Her eyes ached with dull sleeplessness, staring out at the ancient statue that eerily seemed to portray, in time-eroded marble, the awful curse of the woman who now lay in the room below, rigid and wax-pale in death. Fear was a dark flood in Ellen's veins.

The sculpture on the moon-drenched lawn was of a crouching sphinx, a cat-bodied, woman-faced creature whose one paw was outstretched, as if it had just struck down the pain-contorted girl into the nude flesh of whose back its claws stabbed. But the sphinx's inscrutable look was not on her victim. It was fastened rather on a cloaked youth who fled from the gruesome deed. Attrition of slow ages blurred the carved figures, but the intent of the ancient artisan was still luminous in his work—the gloating triumph of the human-visaged lioness, the girl's anguish and the despairing appeal in the clutch of her twisted fingers on the hem of the man's haste-billowed robe, and the horror that brought his hands up to hide his face within its covering hood.

Stumbling, slow footfalls in the corridor outside, pulled Ellen around, told her that Garry was coming up at last from the precincts below, where Sharah and Merab had laid out his mother. They had called him down there after an eternity of waiting, but Ellen had not gone with him, feeling that he was entitled to be alone with his dead.

Garry hesitated, as if he were about to knock, and Ellen was across the room, had almost flung open the door, before she realized the scantiness of her attire. A hot flush burned her cheeks. She turned to find her dressing robe, but before she could slip it on she heard him pass by. She did not call to him. He needed rest, sleep, more than any consolation she could offer him. His door thudded shut...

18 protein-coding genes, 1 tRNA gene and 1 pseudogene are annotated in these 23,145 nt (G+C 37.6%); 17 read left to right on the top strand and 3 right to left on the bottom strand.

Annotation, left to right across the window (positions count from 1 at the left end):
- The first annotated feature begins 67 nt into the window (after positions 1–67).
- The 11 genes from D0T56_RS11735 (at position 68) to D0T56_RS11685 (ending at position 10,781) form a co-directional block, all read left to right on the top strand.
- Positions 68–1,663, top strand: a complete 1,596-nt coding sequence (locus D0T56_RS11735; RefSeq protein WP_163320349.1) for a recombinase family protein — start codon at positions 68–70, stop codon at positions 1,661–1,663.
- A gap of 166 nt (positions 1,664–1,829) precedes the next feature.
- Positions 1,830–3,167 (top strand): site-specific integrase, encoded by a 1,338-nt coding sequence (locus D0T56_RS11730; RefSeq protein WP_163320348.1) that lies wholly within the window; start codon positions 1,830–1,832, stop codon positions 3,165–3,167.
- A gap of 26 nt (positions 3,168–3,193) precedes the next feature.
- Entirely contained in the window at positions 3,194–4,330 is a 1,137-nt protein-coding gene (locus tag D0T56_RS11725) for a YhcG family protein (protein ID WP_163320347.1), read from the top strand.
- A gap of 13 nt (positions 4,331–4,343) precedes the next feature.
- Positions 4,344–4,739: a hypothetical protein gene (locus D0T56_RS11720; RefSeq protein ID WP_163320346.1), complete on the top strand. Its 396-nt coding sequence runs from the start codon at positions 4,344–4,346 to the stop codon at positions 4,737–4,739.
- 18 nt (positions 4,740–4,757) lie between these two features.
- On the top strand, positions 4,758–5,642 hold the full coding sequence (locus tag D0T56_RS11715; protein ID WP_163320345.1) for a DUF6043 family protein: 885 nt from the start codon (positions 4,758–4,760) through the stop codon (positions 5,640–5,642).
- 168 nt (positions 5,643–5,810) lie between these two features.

Someone else was in the passage, someone whose progress was a barely perceptible whisper. Something stealthy about the sound set a pulse pounding in Ellen's wrist. Was Merab following Garry? Was he planning to...?

Her throat tightened to call out, but she managed to swallow the cry. She would not needlessly alarm Garry. She twisted to the dresser, snatched up a pair of manicure scissors she had put there, turned again and got her hand on the doorknob. She turned it, slowly, slowly, fighting to keep down the noise of metal on metal, fighting for soundlessness as she pulled the portal inward. Finally, the aperture was wide enough for her to peer out. A single, light-bulb illuminated the passage, and there was no one in it, between her room and Garry's. But that soft slither still continued. It came, she realized, from the other direction. She looked that way and saw a flicker of white, just vanishing down the stairwell, at the end of the corridor.

A flicker of white! It was probably Sharah then, descending to where Stasia Moyne's corpse lay, to mourn over the woman who had befriended her. But why was she moving so silently, so stealthily? Reason told Ellen that it was none of her affair, that she should go back into her room, go to sleep if she could. But some instinct drew her out into the hall, sent her padding to the stairs and down them as soundlessly as the other girl had gone.

There was no light in the hushed foyer, but an arched doorway was edged by a hairline of bluish luminance. Black, heavy folds of portieres in the archway finished swaying, came to rest, and Ellen knew that Sharah had passed through them. But beyond there was only brooding silence.

Only silence for a moment, and then a low, heartrending moan. Ellen pulled in a paining breath. Sharah's agony was clear to her. Not grief alone inspired that quivering sob. By the death of her benefactress the girl was left alone in an alien land, thousand of miles from her home. She was bewildered, fearful. Ellen's throat ached with sympathy, and she knew that she must go in to her, must assure her that she would always have a home with Garry and herself, must comfort her. But for some inscrutable reason she was afraid to part those curtains, afraid to go into that room where Stasia Moyne lay, the woman who, in her last agony, had laid a curse upon her.